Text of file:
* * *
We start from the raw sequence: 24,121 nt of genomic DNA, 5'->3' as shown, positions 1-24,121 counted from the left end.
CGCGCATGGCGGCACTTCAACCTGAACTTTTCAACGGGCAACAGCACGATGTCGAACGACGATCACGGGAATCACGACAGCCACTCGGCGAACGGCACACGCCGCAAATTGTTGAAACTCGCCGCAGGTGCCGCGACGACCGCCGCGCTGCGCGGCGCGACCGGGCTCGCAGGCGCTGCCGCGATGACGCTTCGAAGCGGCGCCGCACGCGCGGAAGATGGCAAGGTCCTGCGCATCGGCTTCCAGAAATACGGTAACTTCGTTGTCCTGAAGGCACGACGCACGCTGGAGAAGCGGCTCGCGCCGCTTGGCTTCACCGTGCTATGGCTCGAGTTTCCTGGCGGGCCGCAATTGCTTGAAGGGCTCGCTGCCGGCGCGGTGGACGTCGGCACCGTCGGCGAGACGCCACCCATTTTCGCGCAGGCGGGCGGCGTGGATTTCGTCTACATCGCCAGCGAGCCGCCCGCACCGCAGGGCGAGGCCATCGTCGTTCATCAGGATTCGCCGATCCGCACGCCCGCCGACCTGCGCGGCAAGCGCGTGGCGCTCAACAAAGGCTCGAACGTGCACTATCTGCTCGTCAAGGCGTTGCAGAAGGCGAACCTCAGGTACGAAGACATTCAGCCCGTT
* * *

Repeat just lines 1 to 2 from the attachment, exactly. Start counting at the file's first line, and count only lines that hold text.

We start from the raw sequence: 24,121 nt of genomic DNA, 5'->3' as shown, positions 1-24,121 counted from the left end.
CGCGCATGGCGGCACTTCAACCTGAACTTTTCAACGGGCAACAGCACGATGTCGAACGACGATCACGGGAATCACGACAGCCACTCGGCGAACGGCACACGCCGCAAATTGTTGAAACTCGCCGCAGGTGCCGCGACGACCGCCGCGCTGCGCGGCGCGACCGGGCTCGCAGGCGCTGCCGCGATGACGCTTCGAAGCGGCGCCGCACGCGCGGAAGATGGCAAGGTCCTGCGCATCGGCTTCCAGAAATACGGTAACTTCGTTGTCCTGAAGGCACGACGCACGCTGGAGAAGCGGCTCGCGCCGCTTGGCTTCACCGTGCTATGGCTCGAGTTTCCTGGCGGGCCGCAATTGCTTGAAGGGCTCGCTGCCGGCGCGGTGGACGTCGGCACCGTCGGCGAGACGCCACCCATTTTCGCGCAGGCGGGCGGCGTGGATTTCGTCTACATCGCCAGCGAGCCGCCCGCACCGCAGGGCGAGGCCATCGTCGTTCATCAGGATTCGCCGATCCGCACGCCCGCCGACCTGCGCGGCAAGCGCGTGGCGCTCAACAAAGGCTCGAACGTGCACTATCTGCTCGTCAAGGCGTTGCAGAAGGCGAACCTCAGGTACGAAGACATTCAGCCCGTT